by Dawn LeAnn
Dawn: Hi this is Dawn. I have an upcoming series that I will be talking about my experiences when I was homeless. And I wanted to reach out to my dad. During that time I hadn’t been communicating with him, and so I wanted to find out what his thoughts were, what he thought was going on with me when he hadn’t heard from me in a while.
Dad: Well you know, I knew you were in a relationship that wasn't really good for you and I also knew that you had been laid off, so I figured you just no longer had a phone and didn't even have access to a phone. I mean it happens it’s happened to me in the past. So I thought maybe that's what happened. I try not to just like go and start thinking about the very worst-case scenario and you know since we were living all the way up in Oraville at the time, every once in a while, I’d call people down in the valley and ask if they had seen or heard from you and things like that. A couple of times they said. ‘Well yeah we saw her and her guy walking downtown etc. etc’. That was pretty much the extent of it. And I would say well is everything OK? ‘Well couldn’t really tell just saw them walking down there’. And that was it. So I knew that you guys were still together but I really have a way of contacting you.
Dawn: After not having any contact with my family for quite some time, I reached out to my dad to let him know what was going on and it wasn't easy. And you know, it wasn’t easy for him either.
Dad: Wow….you know my first reaction I remember having, was that my my heart was broken when you told me you had been homeless. It's one of the very last things a parent wants to hear from their child. Aside from that, I remember being very confused and ashamed for not knowing. I should have known. I felt that if I would have known that I somehow would have found a way to help you. I think I also felt guilty you know, along those lines for not being in better communication with you and if I had been communicating with you better I would have known things were spiraling downward and that was perhaps something that might happen.
Dawn: You know a lot of times people have their different ideas and assumptions about people that are homeless, and I wanted to find out from my dad if his views and thoughts had changed once he had found out his own child had been homeless.
Dad: Yes they, I can't imagine how they how that couldn't happen with a person. I have always been one to help people in need. You know, especially the homeless. You know somebody who, I tell people I think you've probably seen me do that. But even though I’ve helped, I've also wondered to myself how many bridges must a person have to burn in order to become homeless. Where they can't even reach out to their own families, so what have they done to get themselves to that point. And I guess as much as I hate to admit it, I suppose that a certain amount of pride would rise up in me every once in a while, and think well geez it's never happened to me. You know instead of thing thankfulness I think that it was probably pride that was rising up in me and now I understand it because of what you've gone through I think a little bit better. I believe that often times a person who becomes homeless, down and out, destitute whatever you might want to call it, they are just too ashamed, to even let their own families know about the horrible circumstances that they’ve been going through that ultimately led them there and they just keep kinda holding out maybe onto a little bit of hope that things will change for themselves. But they are too ashamed to go to their families and say hey I'm homeless ‘you’re what? how did that happen?’ then they have to go through everything all over again with them. And again I think that it all boils down to communication and choices. You know, families need to communicate better, in a loving and non-judgmental manner, where anything can be put on the table and discussed in a calm, rational atmosphere. I think that if people can do that then they will be more aware of what's happening in their children's lives, even their adult children. You know nowadays, when I see a homeless person I always tell myself that and I’ve told this to your younger siblings as well, I am only one or two bad choices from being in the same position. So I think if nothing else it keeps me humble.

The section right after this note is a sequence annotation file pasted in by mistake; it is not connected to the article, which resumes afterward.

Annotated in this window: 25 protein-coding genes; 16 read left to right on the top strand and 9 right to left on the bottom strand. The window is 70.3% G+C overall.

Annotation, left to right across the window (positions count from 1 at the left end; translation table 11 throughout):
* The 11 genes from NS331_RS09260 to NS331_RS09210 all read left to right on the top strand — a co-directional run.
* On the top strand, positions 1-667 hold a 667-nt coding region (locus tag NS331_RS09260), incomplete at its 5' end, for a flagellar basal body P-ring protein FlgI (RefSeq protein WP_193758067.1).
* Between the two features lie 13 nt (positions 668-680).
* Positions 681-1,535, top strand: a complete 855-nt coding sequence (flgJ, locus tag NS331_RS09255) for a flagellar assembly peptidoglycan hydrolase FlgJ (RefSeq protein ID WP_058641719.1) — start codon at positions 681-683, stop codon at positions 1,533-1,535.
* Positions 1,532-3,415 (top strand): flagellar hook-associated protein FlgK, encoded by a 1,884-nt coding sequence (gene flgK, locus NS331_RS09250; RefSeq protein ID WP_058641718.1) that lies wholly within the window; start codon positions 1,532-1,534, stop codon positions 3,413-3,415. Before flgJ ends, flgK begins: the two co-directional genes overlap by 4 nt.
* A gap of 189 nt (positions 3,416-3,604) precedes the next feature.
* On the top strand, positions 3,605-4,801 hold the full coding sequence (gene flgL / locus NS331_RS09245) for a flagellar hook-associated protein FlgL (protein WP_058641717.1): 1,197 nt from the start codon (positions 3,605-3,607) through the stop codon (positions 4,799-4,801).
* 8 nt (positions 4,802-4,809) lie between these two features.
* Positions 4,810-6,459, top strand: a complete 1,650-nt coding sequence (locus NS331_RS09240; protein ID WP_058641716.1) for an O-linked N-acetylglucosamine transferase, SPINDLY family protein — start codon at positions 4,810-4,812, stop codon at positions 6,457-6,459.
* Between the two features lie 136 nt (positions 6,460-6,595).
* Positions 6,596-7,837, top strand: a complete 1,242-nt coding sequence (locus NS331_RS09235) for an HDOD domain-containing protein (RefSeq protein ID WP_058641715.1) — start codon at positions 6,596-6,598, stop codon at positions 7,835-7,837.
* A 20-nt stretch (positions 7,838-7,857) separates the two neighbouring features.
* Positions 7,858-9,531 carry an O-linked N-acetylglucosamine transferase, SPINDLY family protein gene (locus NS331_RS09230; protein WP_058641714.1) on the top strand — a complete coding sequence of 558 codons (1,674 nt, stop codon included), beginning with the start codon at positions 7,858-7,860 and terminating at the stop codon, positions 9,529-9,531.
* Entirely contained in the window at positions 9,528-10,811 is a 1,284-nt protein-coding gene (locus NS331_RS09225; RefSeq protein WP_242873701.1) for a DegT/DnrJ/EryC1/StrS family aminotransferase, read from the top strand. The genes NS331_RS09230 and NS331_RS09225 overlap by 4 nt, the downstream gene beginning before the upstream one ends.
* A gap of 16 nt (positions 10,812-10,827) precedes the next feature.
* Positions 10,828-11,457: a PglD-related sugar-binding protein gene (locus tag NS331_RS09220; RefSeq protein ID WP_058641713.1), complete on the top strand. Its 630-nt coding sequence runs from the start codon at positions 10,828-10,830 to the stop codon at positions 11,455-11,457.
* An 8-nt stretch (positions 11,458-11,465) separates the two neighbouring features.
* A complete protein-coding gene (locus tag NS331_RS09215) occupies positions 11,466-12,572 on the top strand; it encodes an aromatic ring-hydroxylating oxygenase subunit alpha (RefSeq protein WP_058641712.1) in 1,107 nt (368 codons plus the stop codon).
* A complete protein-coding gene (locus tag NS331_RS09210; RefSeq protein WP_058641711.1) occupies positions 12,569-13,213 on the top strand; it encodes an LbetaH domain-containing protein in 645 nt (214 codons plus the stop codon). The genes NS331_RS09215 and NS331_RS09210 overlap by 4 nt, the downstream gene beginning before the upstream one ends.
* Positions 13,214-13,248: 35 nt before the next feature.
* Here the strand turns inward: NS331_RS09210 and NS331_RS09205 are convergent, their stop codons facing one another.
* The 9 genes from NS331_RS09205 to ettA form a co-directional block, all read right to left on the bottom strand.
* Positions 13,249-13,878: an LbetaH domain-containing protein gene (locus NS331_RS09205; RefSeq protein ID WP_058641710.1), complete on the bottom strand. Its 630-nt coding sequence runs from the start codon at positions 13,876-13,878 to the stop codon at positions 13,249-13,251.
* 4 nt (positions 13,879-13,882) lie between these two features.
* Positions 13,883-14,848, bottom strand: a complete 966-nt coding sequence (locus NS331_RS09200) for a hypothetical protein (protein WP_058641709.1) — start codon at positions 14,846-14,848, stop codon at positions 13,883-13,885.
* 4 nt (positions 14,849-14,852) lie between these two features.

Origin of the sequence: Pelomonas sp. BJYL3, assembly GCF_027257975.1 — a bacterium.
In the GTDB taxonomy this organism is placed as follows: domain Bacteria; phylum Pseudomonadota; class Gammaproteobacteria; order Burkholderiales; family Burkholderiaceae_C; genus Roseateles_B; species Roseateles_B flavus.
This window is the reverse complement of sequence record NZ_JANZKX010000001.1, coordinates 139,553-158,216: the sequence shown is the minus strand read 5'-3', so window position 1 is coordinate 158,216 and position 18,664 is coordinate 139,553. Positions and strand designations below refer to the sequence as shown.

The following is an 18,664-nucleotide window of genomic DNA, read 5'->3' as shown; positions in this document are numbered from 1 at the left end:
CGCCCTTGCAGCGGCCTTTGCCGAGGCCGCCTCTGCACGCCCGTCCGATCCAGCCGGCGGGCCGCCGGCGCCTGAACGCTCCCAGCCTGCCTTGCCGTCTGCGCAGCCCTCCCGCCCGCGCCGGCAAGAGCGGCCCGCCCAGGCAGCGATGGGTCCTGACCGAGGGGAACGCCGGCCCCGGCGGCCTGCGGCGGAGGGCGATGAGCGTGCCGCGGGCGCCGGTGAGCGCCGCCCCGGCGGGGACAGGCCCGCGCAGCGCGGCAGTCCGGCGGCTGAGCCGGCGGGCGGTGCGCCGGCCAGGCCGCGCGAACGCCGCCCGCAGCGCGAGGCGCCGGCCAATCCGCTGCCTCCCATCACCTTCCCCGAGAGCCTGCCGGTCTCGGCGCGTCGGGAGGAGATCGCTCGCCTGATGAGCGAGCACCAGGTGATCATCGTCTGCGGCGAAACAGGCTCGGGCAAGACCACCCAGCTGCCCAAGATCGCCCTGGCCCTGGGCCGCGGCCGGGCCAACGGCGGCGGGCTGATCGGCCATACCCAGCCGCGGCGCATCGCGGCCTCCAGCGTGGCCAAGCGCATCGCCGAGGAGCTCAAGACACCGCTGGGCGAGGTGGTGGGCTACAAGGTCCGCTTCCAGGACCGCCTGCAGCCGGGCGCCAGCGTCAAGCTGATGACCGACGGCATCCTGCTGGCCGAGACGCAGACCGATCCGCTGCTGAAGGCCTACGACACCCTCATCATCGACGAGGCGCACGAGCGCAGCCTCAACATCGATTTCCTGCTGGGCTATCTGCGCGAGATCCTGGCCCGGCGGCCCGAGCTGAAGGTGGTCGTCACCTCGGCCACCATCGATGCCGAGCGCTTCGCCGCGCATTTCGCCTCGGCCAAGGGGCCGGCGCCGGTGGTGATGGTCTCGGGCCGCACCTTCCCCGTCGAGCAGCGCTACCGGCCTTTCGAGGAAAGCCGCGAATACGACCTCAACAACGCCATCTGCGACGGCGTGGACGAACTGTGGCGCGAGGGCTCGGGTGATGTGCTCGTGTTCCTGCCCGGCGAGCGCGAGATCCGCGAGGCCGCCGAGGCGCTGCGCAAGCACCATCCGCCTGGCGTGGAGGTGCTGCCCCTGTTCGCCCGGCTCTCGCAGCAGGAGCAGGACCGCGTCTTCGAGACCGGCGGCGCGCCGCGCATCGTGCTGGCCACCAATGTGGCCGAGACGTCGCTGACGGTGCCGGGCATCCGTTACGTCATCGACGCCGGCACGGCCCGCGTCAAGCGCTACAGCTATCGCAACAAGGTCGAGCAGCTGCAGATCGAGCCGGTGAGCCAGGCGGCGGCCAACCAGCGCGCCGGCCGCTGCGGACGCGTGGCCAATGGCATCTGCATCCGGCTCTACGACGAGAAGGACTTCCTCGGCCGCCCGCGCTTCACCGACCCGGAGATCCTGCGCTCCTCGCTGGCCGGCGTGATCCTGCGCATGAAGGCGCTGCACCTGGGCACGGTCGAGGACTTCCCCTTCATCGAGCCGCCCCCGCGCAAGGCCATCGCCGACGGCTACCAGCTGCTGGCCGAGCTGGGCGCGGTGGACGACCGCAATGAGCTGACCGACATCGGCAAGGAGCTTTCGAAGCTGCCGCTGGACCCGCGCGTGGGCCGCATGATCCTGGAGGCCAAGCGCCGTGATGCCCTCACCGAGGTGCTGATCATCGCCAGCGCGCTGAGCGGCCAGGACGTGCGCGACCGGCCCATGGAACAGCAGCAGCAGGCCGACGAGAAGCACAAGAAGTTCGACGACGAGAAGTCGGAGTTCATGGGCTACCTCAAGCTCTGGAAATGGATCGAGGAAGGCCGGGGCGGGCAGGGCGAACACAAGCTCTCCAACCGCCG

Dawn: It can be difficult, you know rehashing and bringing up some you know, dark parts of your life and talking you know about those things and before we got off the phone, I wanted to ask my dad if he had anything else he wanted to say.
Dad: Yeah, I think there probably is. You know I am just extremely proud of you Dawnie very, very proud of you and something that I have always marveled at from what you went through is how quickly and how well you have come back and you have come back with a force and you are a force to be reckoned with. You know you dug yourself up out of the pit and you’re making a wonderful life for yourself and I am very, very proud of that just wanted to say that.
Dad: And I love you.
Dawn: I love you too Dad. You know after talking to my dad you know and getting his perspective and everything, you know I think the thing I really want people to think about, is how when you see somebody that is homeless you don't know their story. That’s somebodys child, somebody’s brother, somebody’s sister, maybe somebody's parent. Maybe not be so quick to make assumptions or pass judgment.